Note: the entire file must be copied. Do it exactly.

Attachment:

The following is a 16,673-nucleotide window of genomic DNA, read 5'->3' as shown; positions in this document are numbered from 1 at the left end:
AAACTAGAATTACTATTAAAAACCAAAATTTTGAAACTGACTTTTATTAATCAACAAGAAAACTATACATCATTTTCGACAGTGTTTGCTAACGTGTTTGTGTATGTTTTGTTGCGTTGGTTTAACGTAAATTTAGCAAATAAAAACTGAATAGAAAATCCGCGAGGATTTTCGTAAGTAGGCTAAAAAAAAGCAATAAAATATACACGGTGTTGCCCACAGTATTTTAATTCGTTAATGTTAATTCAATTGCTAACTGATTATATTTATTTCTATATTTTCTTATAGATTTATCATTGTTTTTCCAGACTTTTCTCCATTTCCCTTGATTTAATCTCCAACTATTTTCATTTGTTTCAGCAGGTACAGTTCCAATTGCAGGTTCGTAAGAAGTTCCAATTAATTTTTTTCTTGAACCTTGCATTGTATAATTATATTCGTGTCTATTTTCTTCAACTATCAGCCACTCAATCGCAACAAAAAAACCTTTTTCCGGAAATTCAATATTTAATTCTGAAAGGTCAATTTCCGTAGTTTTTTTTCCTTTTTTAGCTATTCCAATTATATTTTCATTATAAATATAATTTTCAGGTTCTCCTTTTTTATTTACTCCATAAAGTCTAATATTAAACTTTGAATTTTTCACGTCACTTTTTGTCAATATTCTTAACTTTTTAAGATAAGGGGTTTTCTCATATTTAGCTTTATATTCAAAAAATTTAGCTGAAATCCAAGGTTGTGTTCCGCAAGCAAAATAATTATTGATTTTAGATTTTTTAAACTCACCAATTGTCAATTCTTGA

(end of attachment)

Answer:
The following is a 16,673-nucleotide window of genomic DNA, read 5'->3' as shown; positions in this document are numbered from 1 at the left end:
AAACTAGAATTACTATTAAAAACCAAAATTTTGAAACTGACTTTTATTAATCAACAAGAAAACTATACATCATTTTCGACAGTGTTTGCTAACGTGTTTGTGTATGTTTTGTTGCGTTGGTTTAACGTAAATTTAGCAAATAAAAACTGAATAGAAAATCCGCGAGGATTTTCGTAAGTAGGCTAAAAAAAAGCAATAAAATATACACGGTGTTGCCCACAGTATTTTAATTCGTTAATGTTAATTCAATTGCTAACTGATTATATTTATTTCTATATTTTCTTATAGATTTATCATTGTTTTTCCAGACTTTTCTCCATTTCCCTTGATTTAATCTCCAACTATTTTCATTTGTTTCAGCAGGTACAGTTCCAATTGCAGGTTCGTAAGAAGTTCCAATTAATTTTTTTCTTGAACCTTGCATTGTATAATTATATTCGTGTCTATTTTCTTCAACTATCAGCCACTCAATCGCAACAAAAAAACCTTTTTCCGGAAATTCAATATTTAATTCTGAAAGGTCAATTTCCGTAGTTTTTTTTCCTTTTTTAGCTATTCCAATTATATTTTCATTATAAATATAATTTTCAGGTTCTCCTTTTTTATTTACTCCATAAAGTCTAATATTAAACTTTGAATTTTTCACGTCACTTTTTGTCAATATTCTTAACTTTTTAAGATAAGGGGTTTTCTCATATTTAGCTTTATATTCAAAAAATTTAGCTGAAATCCAAGGTTGTGTTCCGCAAGCAAAATAATTATTGATTTTAGATTTTTTAAACTCACCAATTGTCAATTCTTGA